Texas Cooperative Extension, Texas A&M University System
Department of Entomology, Texas A&M University
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Pharaoh Ant
Pharaoh ant, Monomorium pharaonis (Linnaeus), worker.  Photo by Drees.
Click on image to enlarge
Pharaoh ant,
Monomorium pharaonis (Linnaeus)
(Hymenoptera: Formicidae),
Photo by Drees.
Crazy ant, Paratrechina longicornis (Latreille).  Photo by Drees.
Crazy ant,
Paratrechina longicornis
(Hymenoptera: Formicidae).
Photo by Drees.
Pyramid ant, Dorymyrmex insanus (Buckley), nest.  Photo by Drees.
Pyramid ant,
Dorymyrmex insanus
(Hymenoptera: Formicidae), nest.
Photo by Drees.
Common Name: Pharaoh ant
Scientific Name: Varies
Order: Hymenoptera

Description: Also called the sugar ant or piss ant, these are some of the smallest ants, about 1/12-16 inch long, with a light tan to reddish body.

Over 200 species of ants are known to occur in Texas. A number of other ant species are occasionally encountered in and around the home. The acrobat ant, Crematogaster sp., nests under stones, in stumps or dead wood and occasionally invade the home. These ants have a heart-shaped abdomen that is often held up over their bodies. They feed primarily on honeydew produced by aphids. The Argentine ant, Iridomyrmex humilus (Mayr), workers are light to dark brown and generally nest outdoors. It is not common in areas infested by the red imported fire ant. The bigheaded ant, Pheidole megacephala (Fabricius). Worker ants have relatively large heads compared to their bodies. They have a 12 segmented antenna and three-segmented clubs. Their habits are similar to red imported fire ants, feeding on live and dead insects, seeds and honeydew outdoors and greasy food sources and sweets indoors. Workers of the crazy ant, Paratrechina longicornis (Latreille), are fast-running grayish black ants with long legs and antennae. Although they nest primrily outdoors, they will forage in homes. Although they are omnivorous, they are difficult to attract to ant baits. The little black ant, Monomorium minimum (Buckley), is a slow-moving small and black ant that is generally not a pest indoors. Workers prey on insects and feed on honeydew produced by sucking types of insects such as aphids. Workers of the odorous house ant, Tapinoma sessile (Say), look somewhat like a red imported fire ant, but has a pungent "rotten-coconutlike" smell when crushed. Workers of the pavement ant, Tetramorium caespitum (Linnaeus), also resemble the fire ant, but on close examination the head and thorax are roughened with parallel grooves rather than being smooth.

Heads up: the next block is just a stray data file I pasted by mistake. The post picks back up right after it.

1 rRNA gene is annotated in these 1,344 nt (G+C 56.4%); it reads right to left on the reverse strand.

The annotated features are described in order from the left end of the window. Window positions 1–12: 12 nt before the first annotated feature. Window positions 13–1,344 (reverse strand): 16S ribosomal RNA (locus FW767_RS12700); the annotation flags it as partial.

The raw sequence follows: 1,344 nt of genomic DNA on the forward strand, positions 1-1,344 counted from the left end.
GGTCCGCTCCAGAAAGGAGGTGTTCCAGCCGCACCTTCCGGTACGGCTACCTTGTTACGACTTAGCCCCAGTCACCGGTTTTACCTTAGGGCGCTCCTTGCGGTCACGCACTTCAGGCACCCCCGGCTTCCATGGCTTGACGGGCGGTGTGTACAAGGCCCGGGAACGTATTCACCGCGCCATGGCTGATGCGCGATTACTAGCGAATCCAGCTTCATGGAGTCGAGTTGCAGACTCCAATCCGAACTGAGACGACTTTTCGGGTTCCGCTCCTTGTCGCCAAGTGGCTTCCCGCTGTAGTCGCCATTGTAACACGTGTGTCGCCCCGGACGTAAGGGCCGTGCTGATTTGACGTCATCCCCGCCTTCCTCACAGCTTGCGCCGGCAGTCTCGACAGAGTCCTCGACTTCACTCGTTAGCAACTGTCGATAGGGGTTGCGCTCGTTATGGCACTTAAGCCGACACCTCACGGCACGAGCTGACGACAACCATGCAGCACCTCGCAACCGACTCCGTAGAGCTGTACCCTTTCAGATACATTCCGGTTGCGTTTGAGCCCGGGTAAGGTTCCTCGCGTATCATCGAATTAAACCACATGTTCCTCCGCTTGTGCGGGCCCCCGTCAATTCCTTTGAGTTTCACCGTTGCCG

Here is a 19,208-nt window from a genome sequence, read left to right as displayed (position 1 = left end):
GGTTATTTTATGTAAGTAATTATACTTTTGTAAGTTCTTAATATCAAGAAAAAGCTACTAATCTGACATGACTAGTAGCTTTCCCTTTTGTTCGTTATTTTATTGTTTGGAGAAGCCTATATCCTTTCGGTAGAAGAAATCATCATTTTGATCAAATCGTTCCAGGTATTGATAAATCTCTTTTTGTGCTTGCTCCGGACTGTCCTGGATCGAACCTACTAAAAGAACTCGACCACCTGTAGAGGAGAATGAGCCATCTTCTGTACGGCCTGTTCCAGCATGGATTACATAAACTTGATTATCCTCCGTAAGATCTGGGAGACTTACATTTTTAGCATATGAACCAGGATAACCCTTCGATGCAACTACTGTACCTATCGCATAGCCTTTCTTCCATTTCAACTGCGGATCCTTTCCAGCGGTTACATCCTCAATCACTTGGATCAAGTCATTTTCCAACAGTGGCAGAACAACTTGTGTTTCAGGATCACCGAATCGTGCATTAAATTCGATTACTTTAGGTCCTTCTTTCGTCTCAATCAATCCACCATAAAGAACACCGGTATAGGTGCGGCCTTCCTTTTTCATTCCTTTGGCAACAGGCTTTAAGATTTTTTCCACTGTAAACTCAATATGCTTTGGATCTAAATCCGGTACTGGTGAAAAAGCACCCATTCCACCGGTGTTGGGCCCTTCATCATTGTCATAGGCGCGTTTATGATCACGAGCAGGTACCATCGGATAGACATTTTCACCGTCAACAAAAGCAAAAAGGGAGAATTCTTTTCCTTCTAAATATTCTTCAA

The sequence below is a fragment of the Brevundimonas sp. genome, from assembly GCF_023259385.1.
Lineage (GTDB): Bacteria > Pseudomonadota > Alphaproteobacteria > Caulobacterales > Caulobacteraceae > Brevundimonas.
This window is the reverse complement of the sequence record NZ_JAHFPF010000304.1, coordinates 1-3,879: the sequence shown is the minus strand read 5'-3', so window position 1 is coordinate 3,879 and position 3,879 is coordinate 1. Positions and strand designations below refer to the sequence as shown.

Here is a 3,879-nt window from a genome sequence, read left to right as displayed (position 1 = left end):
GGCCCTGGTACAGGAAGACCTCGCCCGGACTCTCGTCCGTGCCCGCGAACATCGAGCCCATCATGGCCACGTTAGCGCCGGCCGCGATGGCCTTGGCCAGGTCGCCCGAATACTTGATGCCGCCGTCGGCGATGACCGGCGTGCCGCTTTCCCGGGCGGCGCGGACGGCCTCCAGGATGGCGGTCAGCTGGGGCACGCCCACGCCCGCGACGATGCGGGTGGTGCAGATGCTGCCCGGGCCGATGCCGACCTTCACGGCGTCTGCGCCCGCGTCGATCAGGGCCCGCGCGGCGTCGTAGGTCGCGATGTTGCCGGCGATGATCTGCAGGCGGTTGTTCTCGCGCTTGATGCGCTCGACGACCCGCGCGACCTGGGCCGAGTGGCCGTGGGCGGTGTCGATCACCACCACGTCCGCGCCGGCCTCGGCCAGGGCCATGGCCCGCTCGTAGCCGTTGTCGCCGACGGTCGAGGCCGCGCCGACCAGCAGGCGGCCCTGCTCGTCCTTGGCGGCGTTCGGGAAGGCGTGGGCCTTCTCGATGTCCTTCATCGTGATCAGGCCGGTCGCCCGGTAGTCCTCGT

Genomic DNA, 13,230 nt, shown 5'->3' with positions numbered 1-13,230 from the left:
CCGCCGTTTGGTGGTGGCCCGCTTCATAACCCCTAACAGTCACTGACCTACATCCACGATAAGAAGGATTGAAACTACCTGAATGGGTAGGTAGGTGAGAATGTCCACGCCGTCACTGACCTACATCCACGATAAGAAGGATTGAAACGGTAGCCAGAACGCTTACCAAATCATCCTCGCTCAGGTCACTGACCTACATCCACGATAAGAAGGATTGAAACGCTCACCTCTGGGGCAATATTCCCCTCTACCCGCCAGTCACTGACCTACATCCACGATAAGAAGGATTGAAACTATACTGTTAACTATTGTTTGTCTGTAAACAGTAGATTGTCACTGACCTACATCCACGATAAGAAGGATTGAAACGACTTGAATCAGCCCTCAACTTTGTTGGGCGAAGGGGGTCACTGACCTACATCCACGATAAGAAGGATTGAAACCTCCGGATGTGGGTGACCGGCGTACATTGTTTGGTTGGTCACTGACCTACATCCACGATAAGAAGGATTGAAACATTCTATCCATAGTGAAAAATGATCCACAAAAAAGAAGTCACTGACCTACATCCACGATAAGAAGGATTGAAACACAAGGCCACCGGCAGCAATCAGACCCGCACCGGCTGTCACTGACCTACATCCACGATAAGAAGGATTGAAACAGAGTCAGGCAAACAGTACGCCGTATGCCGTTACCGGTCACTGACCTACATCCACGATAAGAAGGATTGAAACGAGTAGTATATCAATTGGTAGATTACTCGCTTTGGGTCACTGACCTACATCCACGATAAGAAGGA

Life Cycle: Development of worker ants progresses from eggs (5-6 days), to several larval stages (22-24 days), prepupal stage (2 to 3 days), a pupae (9-12 days) and adult ants, thus taking from 38 to 45 days from egg to adult (4 days longer for sexual forms). Colonies consist of one to several hundred queen ants, sterile female worker ants, periodically produced winged male and female reproductive ants (sexuals) and brood (developmental stages). These ants do not swarm. Colonies multiply by "budding", whereby a large part of an existing colony migrates carrying brood to a new nesting site.

Habitat, Food Source(s), Damage: Mouthparts are for chewing. Pharaoh ants are omnivorous, feeding on sweets (jelly, particularly mint apple jelly, sugar, honey, etc.), cakes and breads, and greasy or fatty foods (pies, butter, liver and bacon). Nests can be found outdoors and almost anywhere indoors (light sockets, potted plants, wall voids, attics, in any cracks and crevices) particularly close to sources of warmth and water.

Pest Status: The most commonly occurring indoor ant in Texas; in hospitals, it can be a carrier of more than a dozen pathogenic bacteria including Staphylococcus, Salmonella, Pseudomonas and Clostridium; these ants do not sting or and usually do not bite.

Management: See House-Infesting Ants and Their Management

For additional information, contact your local Texas A&M AgriLife Extension Service agent or search for other state Extension offices.

Literature: Ebling 1978. McIlveen 1986.

From the book:
Field Guide to Texas Insects,
Drees, B.M. and John Jackman,
Copyright 1999
Gulf Publishing Company,
Houston, Texas

A Field Guide to Common Texas Insects, Bastiaan M. Drees and John A. Jackman.
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